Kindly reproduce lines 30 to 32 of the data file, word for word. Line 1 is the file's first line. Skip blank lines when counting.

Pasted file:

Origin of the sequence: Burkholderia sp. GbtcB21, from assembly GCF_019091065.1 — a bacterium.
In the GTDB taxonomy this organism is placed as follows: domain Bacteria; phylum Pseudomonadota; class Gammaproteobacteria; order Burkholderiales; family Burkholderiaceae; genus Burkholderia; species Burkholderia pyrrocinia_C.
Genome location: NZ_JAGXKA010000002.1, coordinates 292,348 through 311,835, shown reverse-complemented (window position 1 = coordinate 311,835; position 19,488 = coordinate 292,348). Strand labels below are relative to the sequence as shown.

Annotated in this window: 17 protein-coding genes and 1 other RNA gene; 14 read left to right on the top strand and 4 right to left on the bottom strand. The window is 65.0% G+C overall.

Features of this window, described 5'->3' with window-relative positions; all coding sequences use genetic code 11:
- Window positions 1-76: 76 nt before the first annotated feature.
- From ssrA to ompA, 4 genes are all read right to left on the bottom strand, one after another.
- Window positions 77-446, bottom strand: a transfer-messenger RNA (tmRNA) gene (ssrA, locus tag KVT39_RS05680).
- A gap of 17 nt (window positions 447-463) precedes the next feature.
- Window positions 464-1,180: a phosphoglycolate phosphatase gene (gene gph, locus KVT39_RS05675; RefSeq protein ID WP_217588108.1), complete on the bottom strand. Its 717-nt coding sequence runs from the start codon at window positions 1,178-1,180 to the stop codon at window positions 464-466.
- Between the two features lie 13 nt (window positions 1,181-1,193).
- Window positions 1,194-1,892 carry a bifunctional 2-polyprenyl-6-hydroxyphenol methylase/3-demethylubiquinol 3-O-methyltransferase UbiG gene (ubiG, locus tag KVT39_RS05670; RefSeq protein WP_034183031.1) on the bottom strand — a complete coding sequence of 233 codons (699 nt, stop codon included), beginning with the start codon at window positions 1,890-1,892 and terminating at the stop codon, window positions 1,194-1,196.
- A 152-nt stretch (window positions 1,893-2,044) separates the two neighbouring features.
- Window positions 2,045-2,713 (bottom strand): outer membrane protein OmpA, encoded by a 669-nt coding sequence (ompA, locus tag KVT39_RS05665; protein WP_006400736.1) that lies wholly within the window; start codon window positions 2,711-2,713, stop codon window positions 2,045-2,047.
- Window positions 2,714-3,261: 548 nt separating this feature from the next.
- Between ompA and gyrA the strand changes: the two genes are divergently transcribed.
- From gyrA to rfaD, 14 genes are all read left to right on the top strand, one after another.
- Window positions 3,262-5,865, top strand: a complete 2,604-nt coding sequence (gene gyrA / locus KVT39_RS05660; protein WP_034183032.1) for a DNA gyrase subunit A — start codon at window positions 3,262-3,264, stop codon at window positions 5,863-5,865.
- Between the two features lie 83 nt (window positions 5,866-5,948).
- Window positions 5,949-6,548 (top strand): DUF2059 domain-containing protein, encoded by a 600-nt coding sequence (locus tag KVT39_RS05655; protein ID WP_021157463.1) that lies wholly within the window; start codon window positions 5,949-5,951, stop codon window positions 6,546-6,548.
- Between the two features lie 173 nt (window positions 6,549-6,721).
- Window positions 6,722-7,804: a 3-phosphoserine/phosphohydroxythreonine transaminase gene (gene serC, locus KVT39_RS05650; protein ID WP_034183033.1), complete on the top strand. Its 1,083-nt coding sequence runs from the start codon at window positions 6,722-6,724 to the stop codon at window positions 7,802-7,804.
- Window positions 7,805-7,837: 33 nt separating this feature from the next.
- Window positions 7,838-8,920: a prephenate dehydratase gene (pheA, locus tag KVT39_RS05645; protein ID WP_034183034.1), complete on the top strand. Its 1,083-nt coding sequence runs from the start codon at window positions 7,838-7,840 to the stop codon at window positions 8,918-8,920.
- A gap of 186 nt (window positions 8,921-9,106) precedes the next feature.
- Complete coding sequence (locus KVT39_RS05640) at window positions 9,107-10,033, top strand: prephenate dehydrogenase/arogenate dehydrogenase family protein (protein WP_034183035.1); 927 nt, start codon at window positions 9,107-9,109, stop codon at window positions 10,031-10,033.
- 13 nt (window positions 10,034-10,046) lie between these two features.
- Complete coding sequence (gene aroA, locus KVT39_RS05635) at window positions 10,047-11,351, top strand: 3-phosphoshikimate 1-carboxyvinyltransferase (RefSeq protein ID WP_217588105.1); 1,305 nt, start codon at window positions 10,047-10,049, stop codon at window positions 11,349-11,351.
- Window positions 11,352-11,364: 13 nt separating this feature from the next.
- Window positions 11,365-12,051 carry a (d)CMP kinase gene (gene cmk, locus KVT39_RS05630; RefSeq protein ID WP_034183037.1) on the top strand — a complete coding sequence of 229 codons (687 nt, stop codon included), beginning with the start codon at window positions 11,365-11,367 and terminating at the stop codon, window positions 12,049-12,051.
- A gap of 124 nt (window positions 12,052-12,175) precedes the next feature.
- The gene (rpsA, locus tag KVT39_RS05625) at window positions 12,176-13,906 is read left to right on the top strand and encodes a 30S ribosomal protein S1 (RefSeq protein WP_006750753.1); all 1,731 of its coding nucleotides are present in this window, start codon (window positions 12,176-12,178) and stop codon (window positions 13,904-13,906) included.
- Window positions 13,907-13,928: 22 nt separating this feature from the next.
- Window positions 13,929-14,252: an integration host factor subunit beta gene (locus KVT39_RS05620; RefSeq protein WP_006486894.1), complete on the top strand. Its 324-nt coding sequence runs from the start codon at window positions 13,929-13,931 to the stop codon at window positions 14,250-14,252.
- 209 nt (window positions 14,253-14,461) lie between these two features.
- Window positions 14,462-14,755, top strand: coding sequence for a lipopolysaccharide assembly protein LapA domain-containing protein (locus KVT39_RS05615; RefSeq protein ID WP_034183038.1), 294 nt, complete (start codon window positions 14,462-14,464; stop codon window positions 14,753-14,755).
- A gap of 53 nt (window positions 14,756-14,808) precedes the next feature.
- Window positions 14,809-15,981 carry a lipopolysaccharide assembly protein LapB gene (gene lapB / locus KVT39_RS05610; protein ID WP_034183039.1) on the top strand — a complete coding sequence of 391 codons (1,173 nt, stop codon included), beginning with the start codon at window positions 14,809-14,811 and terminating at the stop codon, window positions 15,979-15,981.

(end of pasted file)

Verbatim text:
- Window positions 11,365-12,051 carry a (d)CMP kinase gene (gene cmk, locus KVT39_RS05630; RefSeq protein ID WP_034183037.1) on the top strand — a complete coding sequence of 229 codons (687 nt, stop codon included), beginning with the start codon at window positions 11,365-11,367 and terminating at the stop codon, window positions 12,049-12,051.
- A gap of 124 nt (window positions 12,052-12,175) precedes the next feature.
- The gene (rpsA, locus tag KVT39_RS05625) at window positions 12,176-13,906 is read left to right on the top strand and encodes a 30S ribosomal protein S1 (RefSeq protein WP_006750753.1); all 1,731 of its coding nucleotides are present in this window, start codon (window positions 12,176-12,178) and stop codon (window positions 13,904-13,906) included.